6. So you also reject “creeds and councils”? Do you reject, then, the Holy Trinity? Or that Jesus is wholly God and wholly Man? What about the canon of the New Testament? (etc.)
          7. Is Scripture wrong when, through the words of St. Peter, it recommends that pastors “shepherd the flock of God that is among you, exercising oversight (1 Peter 5:1–2)?

          Here, I will summarize my argument of the other post. I would like you to address it, if you can.
          You argued (your own words) that, “Jesus never installed an earthly head, Jesus never asked for an earthly head nor does Jesus need an earthly head. If the catholic church followed/believed the same gospel they would not transfer heavenly authority to an earthly man . . . ”
          I prove the contrary by showing that:
          1. Jesus did entrust His authority to “earthly men” (Matthew 10:1, 5–8)
          2. He sent these men as His representatives. (Matthew 10:40, etc.)
          3. The powers of “binding and loosing” are a clear investment of authority that would be divinely ratified. (Matthew 18:18)
          4. Jesus certainly, and without a doubt, invested this authority to His Apostles and especially to Peter. (ibid., Matthew 16:17–19)
          5. This investment, or stewardship of His “household” the Church, was prophesied by Isaiah and foreshadowed by Christ Himself. (Isaiah 22:20–22)
          6. This authority, by the plain words of Scripture, included the authority to remit or retain sins (John 20:21–23).

          Now, you can see that this is quite clearly a different argument than the ones addressed by the posts you linked to. If you have an answer to it, I would appreciate you giving it (it would be nice to give it over at the other post since the thread here is already pretty muddy. If you can, you may answer the other questions above here.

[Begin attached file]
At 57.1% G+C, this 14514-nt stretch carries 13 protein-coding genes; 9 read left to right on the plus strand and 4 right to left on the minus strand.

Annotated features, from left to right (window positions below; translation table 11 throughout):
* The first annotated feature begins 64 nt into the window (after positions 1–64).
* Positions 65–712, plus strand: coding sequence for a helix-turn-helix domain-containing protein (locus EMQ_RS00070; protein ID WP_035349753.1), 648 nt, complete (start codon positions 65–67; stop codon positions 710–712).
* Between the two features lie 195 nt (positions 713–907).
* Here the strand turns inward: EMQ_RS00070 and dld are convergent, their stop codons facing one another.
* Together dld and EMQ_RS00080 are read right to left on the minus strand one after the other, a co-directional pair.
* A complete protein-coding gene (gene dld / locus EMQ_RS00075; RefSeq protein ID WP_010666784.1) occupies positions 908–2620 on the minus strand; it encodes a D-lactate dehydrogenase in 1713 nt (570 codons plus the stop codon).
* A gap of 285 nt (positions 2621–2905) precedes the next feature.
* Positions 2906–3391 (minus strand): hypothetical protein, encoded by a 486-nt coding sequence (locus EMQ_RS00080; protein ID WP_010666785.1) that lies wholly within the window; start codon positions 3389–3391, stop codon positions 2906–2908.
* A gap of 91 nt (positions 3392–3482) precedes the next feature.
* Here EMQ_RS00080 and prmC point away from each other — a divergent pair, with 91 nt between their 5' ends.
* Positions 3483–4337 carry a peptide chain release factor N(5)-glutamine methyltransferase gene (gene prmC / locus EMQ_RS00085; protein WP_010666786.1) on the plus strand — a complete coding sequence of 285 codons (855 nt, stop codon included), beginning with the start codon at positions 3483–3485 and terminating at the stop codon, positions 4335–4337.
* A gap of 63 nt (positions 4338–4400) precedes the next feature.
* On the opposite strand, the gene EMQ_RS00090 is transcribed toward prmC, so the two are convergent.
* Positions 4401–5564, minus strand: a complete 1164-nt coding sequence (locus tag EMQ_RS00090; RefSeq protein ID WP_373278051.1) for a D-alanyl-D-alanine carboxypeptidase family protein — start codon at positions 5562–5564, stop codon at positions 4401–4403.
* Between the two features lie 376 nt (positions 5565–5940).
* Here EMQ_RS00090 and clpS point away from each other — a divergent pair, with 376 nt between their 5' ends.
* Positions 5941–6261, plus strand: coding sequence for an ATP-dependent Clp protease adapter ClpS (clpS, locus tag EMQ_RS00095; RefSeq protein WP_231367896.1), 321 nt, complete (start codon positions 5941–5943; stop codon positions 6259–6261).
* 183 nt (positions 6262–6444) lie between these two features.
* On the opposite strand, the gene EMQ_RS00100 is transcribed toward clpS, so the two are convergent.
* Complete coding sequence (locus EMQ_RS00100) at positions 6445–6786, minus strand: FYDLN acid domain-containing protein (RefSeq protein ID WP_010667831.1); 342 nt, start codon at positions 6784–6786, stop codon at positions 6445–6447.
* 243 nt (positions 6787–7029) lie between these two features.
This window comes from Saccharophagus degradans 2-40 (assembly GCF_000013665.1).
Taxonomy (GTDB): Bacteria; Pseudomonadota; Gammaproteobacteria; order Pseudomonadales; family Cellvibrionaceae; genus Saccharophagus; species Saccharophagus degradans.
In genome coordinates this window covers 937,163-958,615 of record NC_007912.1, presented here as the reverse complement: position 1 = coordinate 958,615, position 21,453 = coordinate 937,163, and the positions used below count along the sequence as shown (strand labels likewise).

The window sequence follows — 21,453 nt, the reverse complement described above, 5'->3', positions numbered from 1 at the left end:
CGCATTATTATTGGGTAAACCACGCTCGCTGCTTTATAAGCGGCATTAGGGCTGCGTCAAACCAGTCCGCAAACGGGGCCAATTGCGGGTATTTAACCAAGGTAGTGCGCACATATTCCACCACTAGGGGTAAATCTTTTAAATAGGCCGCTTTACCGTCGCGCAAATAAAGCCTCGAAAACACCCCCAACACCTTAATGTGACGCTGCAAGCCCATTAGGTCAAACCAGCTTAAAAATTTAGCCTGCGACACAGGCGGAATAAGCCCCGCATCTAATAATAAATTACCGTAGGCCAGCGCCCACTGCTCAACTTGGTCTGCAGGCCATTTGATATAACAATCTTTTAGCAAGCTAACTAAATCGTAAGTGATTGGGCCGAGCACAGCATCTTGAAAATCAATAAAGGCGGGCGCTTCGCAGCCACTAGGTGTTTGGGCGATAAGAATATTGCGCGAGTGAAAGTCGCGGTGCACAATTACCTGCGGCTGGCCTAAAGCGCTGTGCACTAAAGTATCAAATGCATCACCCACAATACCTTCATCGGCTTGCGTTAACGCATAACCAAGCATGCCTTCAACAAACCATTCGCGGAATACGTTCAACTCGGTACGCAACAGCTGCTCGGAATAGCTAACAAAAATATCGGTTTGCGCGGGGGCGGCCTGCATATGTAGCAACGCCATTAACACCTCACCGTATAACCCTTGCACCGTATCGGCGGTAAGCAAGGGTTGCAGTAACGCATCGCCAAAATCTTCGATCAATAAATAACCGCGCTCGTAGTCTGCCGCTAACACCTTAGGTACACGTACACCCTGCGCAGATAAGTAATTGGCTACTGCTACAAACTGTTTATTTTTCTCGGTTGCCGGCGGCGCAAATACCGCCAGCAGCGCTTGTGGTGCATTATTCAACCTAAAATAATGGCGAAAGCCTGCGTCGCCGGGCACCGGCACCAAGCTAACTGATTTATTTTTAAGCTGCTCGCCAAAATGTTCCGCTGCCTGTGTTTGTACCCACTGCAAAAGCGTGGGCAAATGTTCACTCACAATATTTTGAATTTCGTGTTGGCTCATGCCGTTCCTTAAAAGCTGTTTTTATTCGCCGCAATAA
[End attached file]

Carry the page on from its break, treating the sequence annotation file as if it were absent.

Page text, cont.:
Thanks, and I do wish you the peace of Christ.

          • Eugene Adkins 8:34 pm on 2013-03-23 Permalink | Reply

            I’ll answer these when you answer whether or not Joseph, the earthly father of Jesus, is a co-redeemer of mankind. Yes or No? And you if you say “No” remember, Joseph, that he meets all the “qualifications” that you mentioned when it comes to Mary. If you’re not willing to be consistent here, when will you be?

    • Joseph Richardson 8:35 pm on 2013-03-23 Permalink | Reply

      By the way, in care you’re not aware: Joseph is the most highly regarded saint of the Church, and is held nearly as high as Mary. He is the patron saint of the whole Church. He is also venerated for His role in the plan of salvation, for taking Mary and protecting her and the young Jesus, and not “putting her away” as the Scripture said. Mary, of course, has a slightly more involved role, since it was through her flesh that Christ was born. (And oh, I’m being consistent; you’re just not being patient.)

      • Joseph Richardson 8:37 pm on 2013-03-23 Permalink | Reply

        Second most highly regarded, meant to say, but the word got lost somewhere. Mary is a saint, too.

      • Eugene Adkins 8:37 pm on 2013-03-23 Permalink | Reply

        Nearly as high? I don’t think that’s the same height, is it? Please answer the question with a yes or no. Is Joseph a co-redeemer of mankind?